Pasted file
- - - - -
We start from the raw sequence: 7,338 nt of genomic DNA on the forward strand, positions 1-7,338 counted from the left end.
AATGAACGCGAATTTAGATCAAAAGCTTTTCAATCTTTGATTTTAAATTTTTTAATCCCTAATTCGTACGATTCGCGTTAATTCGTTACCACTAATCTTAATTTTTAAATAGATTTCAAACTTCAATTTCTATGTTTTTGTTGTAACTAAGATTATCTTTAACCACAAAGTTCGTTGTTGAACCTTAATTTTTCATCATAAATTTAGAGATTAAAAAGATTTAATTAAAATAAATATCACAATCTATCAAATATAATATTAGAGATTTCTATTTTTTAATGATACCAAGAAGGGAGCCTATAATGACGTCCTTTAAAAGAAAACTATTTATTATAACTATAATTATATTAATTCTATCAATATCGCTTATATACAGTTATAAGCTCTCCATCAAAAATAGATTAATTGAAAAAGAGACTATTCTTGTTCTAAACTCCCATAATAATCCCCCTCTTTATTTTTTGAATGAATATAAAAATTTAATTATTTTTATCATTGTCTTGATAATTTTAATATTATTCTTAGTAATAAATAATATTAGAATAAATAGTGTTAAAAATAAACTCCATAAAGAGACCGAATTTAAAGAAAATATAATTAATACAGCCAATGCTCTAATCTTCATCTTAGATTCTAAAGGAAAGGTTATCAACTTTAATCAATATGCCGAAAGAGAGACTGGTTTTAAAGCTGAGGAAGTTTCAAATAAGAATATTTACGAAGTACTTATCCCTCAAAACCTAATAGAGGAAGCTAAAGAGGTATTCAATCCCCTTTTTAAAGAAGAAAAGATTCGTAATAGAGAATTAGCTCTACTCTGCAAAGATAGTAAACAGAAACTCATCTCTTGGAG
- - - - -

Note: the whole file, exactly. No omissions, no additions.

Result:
We start from the raw sequence: 7,338 nt of genomic DNA on the forward strand, positions 1-7,338 counted from the left end.
AATGAACGCGAATTTAGATCAAAAGCTTTTCAATCTTTGATTTTAAATTTTTTAATCCCTAATTCGTACGATTCGCGTTAATTCGTTACCACTAATCTTAATTTTTAAATAGATTTCAAACTTCAATTTCTATGTTTTTGTTGTAACTAAGATTATCTTTAACCACAAAGTTCGTTGTTGAACCTTAATTTTTCATCATAAATTTAGAGATTAAAAAGATTTAATTAAAATAAATATCACAATCTATCAAATATAATATTAGAGATTTCTATTTTTTAATGATACCAAGAAGGGAGCCTATAATGACGTCCTTTAAAAGAAAACTATTTATTATAACTATAATTATATTAATTCTATCAATATCGCTTATATACAGTTATAAGCTCTCCATCAAAAATAGATTAATTGAAAAAGAGACTATTCTTGTTCTAAACTCCCATAATAATCCCCCTCTTTATTTTTTGAATGAATATAAAAATTTAATTATTTTTATCATTGTCTTGATAATTTTAATATTATTCTTAGTAATAAATAATATTAGAATAAATAGTGTTAAAAATAAACTCCATAAAGAGACCGAATTTAAAGAAAATATAATTAATACAGCCAATGCTCTAATCTTCATCTTAGATTCTAAAGGAAAGGTTATCAACTTTAATCAATATGCCGAAAGAGAGACTGGTTTTAAAGCTGAGGAAGTTTCAAATAAGAATATTTACGAAGTACTTATCCCTCAAAACCTAATAGAGGAAGCTAAAGAGGTATTCAATCCCCTTTTTAAAGAAGAAAAGATTCGTAATAGAGAATTAGCTCTACTCTGCAAAGATAGTAAACAGAAACTCATCTCTTGGAG